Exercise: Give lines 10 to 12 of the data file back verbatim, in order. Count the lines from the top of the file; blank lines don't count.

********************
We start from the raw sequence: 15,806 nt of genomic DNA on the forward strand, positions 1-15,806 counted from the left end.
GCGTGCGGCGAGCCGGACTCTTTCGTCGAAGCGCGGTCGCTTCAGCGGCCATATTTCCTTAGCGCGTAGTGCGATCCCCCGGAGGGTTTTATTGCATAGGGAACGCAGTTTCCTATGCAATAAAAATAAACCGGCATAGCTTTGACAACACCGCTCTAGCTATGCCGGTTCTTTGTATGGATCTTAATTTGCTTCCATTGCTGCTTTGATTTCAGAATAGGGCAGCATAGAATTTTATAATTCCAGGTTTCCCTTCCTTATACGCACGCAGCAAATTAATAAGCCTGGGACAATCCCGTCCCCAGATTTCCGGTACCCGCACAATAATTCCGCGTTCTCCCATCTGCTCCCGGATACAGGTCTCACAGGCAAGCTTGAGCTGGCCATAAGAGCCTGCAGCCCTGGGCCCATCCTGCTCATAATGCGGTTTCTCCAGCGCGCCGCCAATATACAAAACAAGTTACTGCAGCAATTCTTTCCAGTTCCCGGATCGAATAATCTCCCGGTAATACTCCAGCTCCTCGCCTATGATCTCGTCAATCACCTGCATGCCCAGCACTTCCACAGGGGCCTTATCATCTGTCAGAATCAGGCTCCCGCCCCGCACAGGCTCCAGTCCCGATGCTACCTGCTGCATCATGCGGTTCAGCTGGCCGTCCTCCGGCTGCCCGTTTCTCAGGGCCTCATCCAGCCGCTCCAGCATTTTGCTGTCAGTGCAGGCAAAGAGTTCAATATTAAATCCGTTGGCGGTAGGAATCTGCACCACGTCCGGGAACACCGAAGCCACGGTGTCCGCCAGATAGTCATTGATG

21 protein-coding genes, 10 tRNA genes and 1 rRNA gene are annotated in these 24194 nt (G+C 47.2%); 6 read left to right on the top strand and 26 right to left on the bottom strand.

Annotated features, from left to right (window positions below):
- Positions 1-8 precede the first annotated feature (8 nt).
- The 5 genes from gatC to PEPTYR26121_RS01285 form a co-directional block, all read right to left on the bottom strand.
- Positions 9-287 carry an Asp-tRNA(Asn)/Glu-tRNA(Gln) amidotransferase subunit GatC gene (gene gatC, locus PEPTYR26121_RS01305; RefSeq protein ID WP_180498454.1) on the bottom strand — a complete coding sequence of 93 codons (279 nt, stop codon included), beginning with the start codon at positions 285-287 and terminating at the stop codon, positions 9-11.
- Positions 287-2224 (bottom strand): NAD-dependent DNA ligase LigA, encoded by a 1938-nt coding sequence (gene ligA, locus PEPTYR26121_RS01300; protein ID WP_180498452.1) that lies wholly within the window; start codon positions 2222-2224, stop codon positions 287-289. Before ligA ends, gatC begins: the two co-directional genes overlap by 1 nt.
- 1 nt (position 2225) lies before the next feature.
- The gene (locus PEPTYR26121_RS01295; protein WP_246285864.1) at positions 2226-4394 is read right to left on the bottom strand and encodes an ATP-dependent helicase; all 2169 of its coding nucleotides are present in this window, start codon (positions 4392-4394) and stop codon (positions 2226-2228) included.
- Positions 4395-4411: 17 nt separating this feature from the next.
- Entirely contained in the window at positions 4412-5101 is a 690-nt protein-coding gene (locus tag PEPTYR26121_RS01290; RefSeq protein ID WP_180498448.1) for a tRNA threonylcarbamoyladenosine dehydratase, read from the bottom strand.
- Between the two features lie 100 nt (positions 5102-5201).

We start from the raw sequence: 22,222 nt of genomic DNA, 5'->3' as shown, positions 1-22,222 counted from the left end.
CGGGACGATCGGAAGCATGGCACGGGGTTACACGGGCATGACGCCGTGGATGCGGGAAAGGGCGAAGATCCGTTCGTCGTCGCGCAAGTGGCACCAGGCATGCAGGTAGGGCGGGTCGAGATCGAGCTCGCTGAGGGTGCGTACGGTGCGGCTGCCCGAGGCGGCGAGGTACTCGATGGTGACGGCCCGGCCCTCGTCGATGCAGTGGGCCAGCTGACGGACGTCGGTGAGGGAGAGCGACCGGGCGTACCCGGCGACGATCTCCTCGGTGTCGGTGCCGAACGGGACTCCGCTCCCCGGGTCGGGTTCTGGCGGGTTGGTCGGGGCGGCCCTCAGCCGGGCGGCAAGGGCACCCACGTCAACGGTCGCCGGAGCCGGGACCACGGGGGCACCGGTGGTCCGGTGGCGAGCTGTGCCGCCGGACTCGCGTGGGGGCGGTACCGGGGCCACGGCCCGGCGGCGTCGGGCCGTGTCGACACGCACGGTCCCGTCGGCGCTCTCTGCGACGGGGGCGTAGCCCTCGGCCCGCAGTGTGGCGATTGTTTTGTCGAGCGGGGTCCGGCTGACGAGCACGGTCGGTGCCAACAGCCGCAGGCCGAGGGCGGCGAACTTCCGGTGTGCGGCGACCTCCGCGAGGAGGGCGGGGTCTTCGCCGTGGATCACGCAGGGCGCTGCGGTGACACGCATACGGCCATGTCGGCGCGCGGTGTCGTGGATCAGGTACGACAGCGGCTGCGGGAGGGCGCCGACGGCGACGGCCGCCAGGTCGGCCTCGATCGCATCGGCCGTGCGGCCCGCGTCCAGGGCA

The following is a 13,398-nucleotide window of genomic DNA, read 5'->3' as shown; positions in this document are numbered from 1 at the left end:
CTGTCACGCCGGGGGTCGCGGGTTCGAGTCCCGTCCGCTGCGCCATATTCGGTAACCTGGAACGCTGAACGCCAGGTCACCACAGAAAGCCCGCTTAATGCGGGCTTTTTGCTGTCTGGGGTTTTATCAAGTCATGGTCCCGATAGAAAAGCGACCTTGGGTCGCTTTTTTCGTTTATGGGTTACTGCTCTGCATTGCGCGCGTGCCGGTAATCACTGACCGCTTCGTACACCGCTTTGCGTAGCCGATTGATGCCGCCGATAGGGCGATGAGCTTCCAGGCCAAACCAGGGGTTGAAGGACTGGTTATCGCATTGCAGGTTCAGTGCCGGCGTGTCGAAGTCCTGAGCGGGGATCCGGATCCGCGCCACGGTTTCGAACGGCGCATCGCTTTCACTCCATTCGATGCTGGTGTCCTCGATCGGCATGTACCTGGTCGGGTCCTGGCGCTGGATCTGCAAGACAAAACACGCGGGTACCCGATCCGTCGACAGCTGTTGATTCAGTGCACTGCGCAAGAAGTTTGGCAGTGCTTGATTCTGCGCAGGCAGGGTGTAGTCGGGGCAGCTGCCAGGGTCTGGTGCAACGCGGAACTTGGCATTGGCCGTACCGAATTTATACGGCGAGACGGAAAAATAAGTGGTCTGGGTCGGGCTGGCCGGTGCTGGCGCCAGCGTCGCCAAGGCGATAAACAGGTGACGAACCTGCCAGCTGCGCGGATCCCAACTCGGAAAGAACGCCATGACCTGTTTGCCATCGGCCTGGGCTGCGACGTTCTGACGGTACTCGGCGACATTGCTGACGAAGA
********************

- The gene (locus PEPTYR26121_RS01295; protein WP_246285864.1) at positions 2226-4394 is read right to left on the bottom strand and encodes an ATP-dependent helicase; all 2169 of its coding nucleotides are present in this window, start codon (positions 4392-4394) and stop codon (positions 2226-2228) included.
- Positions 4395-4411: 17 nt separating this feature from the next.
- Entirely contained in the window at positions 4412-5101 is a 690-nt protein-coding gene (locus tag PEPTYR26121_RS01290; RefSeq protein ID WP_180498448.1) for a tRNA threonylcarbamoyladenosine dehydratase, read from the bottom strand.